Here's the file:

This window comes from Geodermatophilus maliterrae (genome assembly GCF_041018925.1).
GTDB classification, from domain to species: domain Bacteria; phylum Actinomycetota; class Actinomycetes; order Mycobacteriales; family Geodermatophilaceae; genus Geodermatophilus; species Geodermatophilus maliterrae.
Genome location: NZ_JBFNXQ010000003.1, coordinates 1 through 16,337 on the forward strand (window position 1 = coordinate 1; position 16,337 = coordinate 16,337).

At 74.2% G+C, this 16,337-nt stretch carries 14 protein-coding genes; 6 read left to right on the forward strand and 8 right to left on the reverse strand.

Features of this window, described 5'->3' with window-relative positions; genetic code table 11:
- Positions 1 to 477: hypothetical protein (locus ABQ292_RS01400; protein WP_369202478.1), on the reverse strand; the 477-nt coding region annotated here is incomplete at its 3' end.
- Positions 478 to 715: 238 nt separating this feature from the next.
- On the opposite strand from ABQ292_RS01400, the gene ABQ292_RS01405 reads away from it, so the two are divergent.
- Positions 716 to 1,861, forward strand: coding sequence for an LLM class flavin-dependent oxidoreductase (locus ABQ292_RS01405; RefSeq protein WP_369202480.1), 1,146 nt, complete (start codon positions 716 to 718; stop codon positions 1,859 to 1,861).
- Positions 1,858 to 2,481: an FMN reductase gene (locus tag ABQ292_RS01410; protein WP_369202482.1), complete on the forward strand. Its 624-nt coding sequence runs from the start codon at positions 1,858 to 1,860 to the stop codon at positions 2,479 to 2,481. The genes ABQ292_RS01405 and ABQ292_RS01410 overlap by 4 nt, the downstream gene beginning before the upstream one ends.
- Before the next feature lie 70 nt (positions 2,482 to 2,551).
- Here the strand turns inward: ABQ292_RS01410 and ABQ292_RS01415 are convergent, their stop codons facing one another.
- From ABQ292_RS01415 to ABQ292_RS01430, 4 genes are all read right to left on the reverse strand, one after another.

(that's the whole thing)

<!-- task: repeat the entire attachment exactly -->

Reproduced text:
This window comes from Geodermatophilus maliterrae (genome assembly GCF_041018925.1).
GTDB classification, from domain to species: domain Bacteria; phylum Actinomycetota; class Actinomycetes; order Mycobacteriales; family Geodermatophilaceae; genus Geodermatophilus; species Geodermatophilus maliterrae.
Genome location: NZ_JBFNXQ010000003.1, coordinates 1 through 16,337 on the forward strand (window position 1 = coordinate 1; position 16,337 = coordinate 16,337).

At 74.2% G+C, this 16,337-nt stretch carries 14 protein-coding genes; 6 read left to right on the forward strand and 8 right to left on the reverse strand.

Features of this window, described 5'->3' with window-relative positions; genetic code table 11:
- Positions 1 to 477: hypothetical protein (locus ABQ292_RS01400; protein WP_369202478.1), on the reverse strand; the 477-nt coding region annotated here is incomplete at its 3' end.
- Positions 478 to 715: 238 nt separating this feature from the next.
- On the opposite strand from ABQ292_RS01400, the gene ABQ292_RS01405 reads away from it, so the two are divergent.
- Positions 716 to 1,861, forward strand: coding sequence for an LLM class flavin-dependent oxidoreductase (locus ABQ292_RS01405; RefSeq protein WP_369202480.1), 1,146 nt, complete (start codon positions 716 to 718; stop codon positions 1,859 to 1,861).
- Positions 1,858 to 2,481: an FMN reductase gene (locus tag ABQ292_RS01410; protein WP_369202482.1), complete on the forward strand. Its 624-nt coding sequence runs from the start codon at positions 1,858 to 1,860 to the stop codon at positions 2,479 to 2,481. The genes ABQ292_RS01405 and ABQ292_RS01410 overlap by 4 nt, the downstream gene beginning before the upstream one ends.
- Before the next feature lie 70 nt (positions 2,482 to 2,551).
- Here the strand turns inward: ABQ292_RS01410 and ABQ292_RS01415 are convergent, their stop codons facing one another.
- From ABQ292_RS01415 to ABQ292_RS01430, 4 genes are all read right to left on the reverse strand, one after another.